From each gospel’s beginning the story goes in different directions. Matthew and Luke give us parts of the nativity story, plus Luke draws in the incredible birth story of John. John focuses on the divinity of Christ, and Mark presents the unique character of John the Baptist, and shows how he is the fulfillment of the Isaiah prophecy.

It is amazing to me to see the variety in the stories. They create like a cross-weaving pattern to help us see the story of Jesus more clearly. It’s like four witnesses viewing an event from four different angles. What is seen clearly by one is punctuated by a different viewpoint of another from the other side of the arena or auditorium.

The common element is Jesus, telling the story of Jesus, recording the impact of Jesus, putting into the words the purpose of Jesus.

I love it!

Some of the richest experiences I have had in my spiritual journey revolves around a small group of Christ-followers sharing their stories of faith. One tells of the impact of a grandparent in reflecting the love of Christ. Another talks about a traumatic event that put his life in a spin and when he settled somehow someway the gospel was taken to heart. Still another shares about someone bringing a scripture to suddenly have understanding.

The variety enriches and communicates the awesomeness of a God who loves deeply. Being a follower of Jesus brings us to a place where we can never say we’ve seen it all, because the next faith story that is shared with us brings a new understanding.

Beginnings launch us towards incredible journeys where we have opportunities to show others the footprints of our faith.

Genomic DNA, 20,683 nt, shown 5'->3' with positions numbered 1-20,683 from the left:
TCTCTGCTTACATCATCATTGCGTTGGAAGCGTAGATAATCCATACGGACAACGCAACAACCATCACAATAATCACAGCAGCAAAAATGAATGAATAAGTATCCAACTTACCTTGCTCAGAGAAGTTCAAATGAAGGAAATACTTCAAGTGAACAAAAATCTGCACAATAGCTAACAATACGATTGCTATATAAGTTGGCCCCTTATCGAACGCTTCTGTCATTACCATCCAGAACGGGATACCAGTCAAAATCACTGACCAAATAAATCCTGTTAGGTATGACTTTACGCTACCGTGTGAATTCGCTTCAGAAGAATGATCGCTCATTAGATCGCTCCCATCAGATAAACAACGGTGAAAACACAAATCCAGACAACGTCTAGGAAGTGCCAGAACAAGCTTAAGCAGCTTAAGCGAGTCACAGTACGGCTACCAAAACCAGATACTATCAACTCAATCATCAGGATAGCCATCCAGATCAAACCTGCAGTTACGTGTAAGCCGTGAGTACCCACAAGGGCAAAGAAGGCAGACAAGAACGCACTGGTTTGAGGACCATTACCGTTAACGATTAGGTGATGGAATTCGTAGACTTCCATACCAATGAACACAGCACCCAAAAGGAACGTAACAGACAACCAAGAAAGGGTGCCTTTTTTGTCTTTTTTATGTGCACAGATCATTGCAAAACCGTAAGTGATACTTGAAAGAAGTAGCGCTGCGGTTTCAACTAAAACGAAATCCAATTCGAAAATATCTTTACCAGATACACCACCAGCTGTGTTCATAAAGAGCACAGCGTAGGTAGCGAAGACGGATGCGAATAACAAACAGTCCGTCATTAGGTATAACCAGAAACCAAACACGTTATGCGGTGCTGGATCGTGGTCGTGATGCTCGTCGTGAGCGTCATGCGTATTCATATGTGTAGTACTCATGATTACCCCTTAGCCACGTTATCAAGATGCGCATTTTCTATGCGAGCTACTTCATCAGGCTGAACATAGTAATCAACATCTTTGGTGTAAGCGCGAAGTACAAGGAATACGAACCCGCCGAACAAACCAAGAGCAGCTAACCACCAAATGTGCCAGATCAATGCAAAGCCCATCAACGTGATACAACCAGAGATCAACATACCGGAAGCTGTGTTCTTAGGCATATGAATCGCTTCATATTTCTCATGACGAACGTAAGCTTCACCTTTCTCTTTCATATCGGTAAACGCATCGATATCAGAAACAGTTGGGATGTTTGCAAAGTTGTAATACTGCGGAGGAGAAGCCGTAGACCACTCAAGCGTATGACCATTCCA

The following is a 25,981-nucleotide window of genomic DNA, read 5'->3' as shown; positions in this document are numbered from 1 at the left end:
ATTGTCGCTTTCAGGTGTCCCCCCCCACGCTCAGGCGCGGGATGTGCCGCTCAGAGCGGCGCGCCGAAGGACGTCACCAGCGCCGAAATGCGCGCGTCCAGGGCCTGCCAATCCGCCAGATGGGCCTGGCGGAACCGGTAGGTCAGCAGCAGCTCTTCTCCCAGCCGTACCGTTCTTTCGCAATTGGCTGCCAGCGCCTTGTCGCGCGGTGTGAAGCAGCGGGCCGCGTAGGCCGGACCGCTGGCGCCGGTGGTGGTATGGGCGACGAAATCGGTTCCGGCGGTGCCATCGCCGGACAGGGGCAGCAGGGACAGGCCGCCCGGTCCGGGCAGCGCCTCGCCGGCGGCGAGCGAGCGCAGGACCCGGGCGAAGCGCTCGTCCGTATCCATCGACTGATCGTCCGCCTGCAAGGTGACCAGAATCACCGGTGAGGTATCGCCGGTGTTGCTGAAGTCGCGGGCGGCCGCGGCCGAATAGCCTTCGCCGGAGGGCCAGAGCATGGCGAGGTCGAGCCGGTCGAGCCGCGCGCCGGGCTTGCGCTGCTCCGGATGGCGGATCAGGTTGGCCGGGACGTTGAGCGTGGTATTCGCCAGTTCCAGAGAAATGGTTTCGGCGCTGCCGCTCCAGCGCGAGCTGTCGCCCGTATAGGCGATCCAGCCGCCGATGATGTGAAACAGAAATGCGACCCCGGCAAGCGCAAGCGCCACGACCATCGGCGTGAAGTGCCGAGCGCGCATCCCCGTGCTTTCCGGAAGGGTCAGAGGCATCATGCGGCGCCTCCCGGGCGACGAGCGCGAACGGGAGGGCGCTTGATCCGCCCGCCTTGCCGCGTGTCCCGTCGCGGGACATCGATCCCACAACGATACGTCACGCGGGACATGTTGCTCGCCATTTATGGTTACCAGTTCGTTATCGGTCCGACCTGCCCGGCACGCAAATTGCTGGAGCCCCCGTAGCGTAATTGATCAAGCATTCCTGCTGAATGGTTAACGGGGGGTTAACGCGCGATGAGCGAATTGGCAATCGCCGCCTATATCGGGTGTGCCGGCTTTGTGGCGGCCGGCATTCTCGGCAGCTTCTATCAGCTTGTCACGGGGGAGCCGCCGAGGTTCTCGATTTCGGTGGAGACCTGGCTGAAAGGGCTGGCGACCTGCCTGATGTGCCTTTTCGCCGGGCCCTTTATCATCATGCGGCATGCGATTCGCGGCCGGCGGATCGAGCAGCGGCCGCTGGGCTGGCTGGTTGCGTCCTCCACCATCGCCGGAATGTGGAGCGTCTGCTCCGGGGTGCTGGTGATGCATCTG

Story Continued

November 29, 2013


“In the beginning was the Word, and the Word was with God, and the Word was God. He was with God in the beginning.”  (John 1:1-2)


The story of the Christ-child isn’t a beginning. It is a continuation of the God-story. Perhaps it’s more like a new chapter in the book that has had many chapters preceded it. The Gospel of John puts Jesus “in his place!” At the beginning!

The birth narrative is a new development in the story that has been developed.

How about you? When you look at your faith journey can you see how the journey has taken a few turns in it? Perhaps you envisioned yourself in a certain occupation, or marrying a specific person, and having an exact number of kids in mind? Some of your hopes may have been realized, but there have been some others that have taken you on a number of detoured routes.

Is your faith journey a “story continued” or a story stagnated?

What is hard for many of us to realize is that God walks closely with us in the certain events, as well as the unexpected route changes. Jonah wasn’t expecting a big fish, but the Hebrew people weren’t expecting a parted sea either…as they stood on the bank of fear.

God knows our story. What we see as a change he simply sees as a continuation. The birth of Jesus is a new chapter in a book saturated with love.